The biggest limitation of 'Verbal Autopsy' probably lies in its name. Though verbal autopsy is small and very simple to utter, it is likely to provide a false idea about its usage; particularly among medical fraternity. The term 'Autopsy' carries a legal weightage. It helps to identify the exact cause of death. Thus autopsy has a definitive legal value. However, 'Verbal Autopsy' does not have any legal value; in spite of having 'Autopsy' in its name. This has an epidemiological value but as it could not identify the exact cause of death, this could not be used legally.

In case of community based MDSR, findings from verbal autopsy are sometimes being used to punish the health care workers; rather than filling the lacunae of the health care delivery system. The 'No Name, No Blame' policy mentioned in the MDSR guideline are often overlooked by the administrators.18 It is creating a barrier in the identification of the health system lacunae and thus causing difficulty in combating maternal deaths.

Although, the process of verbal autopsy reduced the required number of physicians for identifying the most likely cause of death, the requirement for skilled manpower still exists. The interviewers need to be trained in the process of verbal autopsy, which is a resource consuming process. These interviewers are going to act as eyes and ears of the physician coders in the field. Unless they are properly trained, the quality of the narrative will be poor and will act as a hindrance in identifying the cause of death.

Presently, the narratives are available in the language of the relatives of the deceased. Unless a physician with that language proficiency is identified, identification of the most likely cause of death for that individual will not be possible to make. So, even with all these methods, most likely causes of deaths among the lingual minorities are likely to be under estimated.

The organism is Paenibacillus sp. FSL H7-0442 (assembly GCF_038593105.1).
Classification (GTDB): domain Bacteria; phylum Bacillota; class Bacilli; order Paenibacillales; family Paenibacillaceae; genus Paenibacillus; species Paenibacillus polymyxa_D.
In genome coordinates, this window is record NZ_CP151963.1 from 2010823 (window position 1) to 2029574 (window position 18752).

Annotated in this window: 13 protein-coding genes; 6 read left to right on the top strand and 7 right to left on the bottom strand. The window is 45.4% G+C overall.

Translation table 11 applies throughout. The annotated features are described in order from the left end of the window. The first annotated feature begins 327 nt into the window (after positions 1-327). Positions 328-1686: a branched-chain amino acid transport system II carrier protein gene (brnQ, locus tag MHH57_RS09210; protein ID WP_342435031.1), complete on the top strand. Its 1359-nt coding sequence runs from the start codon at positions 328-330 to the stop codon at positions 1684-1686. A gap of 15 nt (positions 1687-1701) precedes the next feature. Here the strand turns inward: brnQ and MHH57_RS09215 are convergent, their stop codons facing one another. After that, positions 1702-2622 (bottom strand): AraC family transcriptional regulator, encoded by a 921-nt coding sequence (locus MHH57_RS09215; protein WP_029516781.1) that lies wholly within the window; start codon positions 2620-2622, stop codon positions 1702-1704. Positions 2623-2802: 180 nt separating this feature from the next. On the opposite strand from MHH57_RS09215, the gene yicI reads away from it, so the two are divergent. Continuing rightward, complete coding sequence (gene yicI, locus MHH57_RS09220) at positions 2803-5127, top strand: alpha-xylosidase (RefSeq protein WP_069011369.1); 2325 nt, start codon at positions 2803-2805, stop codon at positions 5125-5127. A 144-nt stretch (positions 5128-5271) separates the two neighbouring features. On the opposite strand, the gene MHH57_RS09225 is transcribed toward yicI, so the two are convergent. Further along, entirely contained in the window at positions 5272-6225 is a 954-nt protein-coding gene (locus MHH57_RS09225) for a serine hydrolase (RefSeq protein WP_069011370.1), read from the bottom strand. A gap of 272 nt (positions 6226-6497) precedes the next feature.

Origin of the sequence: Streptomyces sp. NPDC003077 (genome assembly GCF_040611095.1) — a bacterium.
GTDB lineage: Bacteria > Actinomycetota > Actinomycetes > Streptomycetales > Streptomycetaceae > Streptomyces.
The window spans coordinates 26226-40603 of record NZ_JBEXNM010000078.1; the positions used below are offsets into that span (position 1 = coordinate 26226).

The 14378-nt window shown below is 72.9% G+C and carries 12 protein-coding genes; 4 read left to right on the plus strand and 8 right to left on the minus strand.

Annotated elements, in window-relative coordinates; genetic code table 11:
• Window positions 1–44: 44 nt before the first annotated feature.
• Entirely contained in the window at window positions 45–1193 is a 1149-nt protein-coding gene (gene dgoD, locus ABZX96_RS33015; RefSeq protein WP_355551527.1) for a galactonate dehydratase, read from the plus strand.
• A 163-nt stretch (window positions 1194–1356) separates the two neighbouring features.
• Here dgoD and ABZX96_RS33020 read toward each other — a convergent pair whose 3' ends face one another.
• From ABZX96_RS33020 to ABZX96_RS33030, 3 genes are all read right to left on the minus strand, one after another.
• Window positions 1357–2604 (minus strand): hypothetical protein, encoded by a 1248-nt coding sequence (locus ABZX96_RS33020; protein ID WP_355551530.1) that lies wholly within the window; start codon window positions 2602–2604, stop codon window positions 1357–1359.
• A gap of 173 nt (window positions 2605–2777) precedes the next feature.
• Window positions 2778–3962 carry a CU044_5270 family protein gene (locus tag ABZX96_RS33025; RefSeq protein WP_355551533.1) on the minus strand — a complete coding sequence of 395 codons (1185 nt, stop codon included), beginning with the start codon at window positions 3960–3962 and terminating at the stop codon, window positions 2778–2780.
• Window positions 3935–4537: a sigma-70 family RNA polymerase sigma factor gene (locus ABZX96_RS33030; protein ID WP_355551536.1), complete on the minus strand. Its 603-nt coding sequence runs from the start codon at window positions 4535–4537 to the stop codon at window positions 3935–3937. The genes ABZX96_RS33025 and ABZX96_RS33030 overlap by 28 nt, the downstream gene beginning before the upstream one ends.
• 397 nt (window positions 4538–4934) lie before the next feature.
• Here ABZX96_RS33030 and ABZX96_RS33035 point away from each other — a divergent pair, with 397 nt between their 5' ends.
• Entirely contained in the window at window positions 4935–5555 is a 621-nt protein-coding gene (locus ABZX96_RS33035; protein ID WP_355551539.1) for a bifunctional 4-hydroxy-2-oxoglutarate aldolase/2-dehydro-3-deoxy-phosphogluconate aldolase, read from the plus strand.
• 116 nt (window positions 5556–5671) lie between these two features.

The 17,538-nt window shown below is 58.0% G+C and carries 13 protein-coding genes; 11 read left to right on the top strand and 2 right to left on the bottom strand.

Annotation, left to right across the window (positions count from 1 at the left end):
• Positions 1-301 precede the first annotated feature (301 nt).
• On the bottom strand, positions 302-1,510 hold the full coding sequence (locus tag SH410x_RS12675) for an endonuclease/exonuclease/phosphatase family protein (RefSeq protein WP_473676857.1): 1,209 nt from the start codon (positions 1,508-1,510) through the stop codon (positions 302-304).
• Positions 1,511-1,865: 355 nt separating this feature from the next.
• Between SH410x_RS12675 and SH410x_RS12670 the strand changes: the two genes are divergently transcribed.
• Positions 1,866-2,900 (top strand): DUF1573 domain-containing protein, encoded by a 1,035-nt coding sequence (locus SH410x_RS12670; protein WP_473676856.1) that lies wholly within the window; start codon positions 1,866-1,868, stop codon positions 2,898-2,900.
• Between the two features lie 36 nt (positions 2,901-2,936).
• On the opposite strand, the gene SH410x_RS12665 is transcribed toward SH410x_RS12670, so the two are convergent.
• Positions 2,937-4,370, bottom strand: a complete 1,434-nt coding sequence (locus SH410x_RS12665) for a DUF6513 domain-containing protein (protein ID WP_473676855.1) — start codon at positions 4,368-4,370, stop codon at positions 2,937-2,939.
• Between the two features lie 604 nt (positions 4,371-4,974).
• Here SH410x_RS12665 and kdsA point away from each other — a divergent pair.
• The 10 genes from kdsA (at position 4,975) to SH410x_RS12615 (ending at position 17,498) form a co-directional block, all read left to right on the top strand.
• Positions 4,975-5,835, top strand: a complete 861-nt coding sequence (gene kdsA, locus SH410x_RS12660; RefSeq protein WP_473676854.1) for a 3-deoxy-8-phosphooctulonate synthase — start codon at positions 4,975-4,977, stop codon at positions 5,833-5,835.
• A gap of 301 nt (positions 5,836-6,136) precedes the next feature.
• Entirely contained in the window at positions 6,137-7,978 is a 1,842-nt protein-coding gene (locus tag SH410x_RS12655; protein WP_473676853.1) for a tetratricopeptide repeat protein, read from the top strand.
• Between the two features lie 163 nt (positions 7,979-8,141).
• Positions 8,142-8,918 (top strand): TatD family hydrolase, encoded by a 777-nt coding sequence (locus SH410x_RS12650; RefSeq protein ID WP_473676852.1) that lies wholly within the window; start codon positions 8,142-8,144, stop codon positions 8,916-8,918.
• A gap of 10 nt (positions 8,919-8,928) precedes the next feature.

Way Forward

With the availability of machine learning (ML), artificial intelligence (AI) and massive computer resources, steps are now being taken to transfer the responsibility of identifying the most likely cause of death from physicians to computer algorithms. These smart algorithms improve themselves with usage. Ultimately, this will help to release the physician coders from the mundane task of coding to taking care of patients.6,8

Identifying the opportunity, World Health Organisation has made certain changes in the verbal autopsy form and made them more structured. The latest version was released on 2016. An OCR compatible software will go through these forms and made them appropriate for the algorithms. The algorithms will then identify the most likely cause of death from the scanned forms. Out of the various algorithms available, InterVA and SmartVA are the most popular. However, these are currently not being used in India.

Conclusion:

Despite its use in different parts of the health care delivery system in India, verbal autopsy remains an under utilised and often misunderstood epidemiological tool. In case of community based MDSR, a proper evaluation of verbal autopsy as a tool for combating maternal deaths is due for a long time. Verbal Autopsy could not be a long term measure for assigning the causes of death. In the long run, every citizen should have access to a physician at the time of death. This will help in identification of the actual cause of death; rather than the most likely cause of death. It is the responsibility of the government to take measure in this regard. When Medical Certification of Cause of Death (MCCD) will be universally functional, probably verbal autopsy will no longer exist as tool for ascertaining cause of death.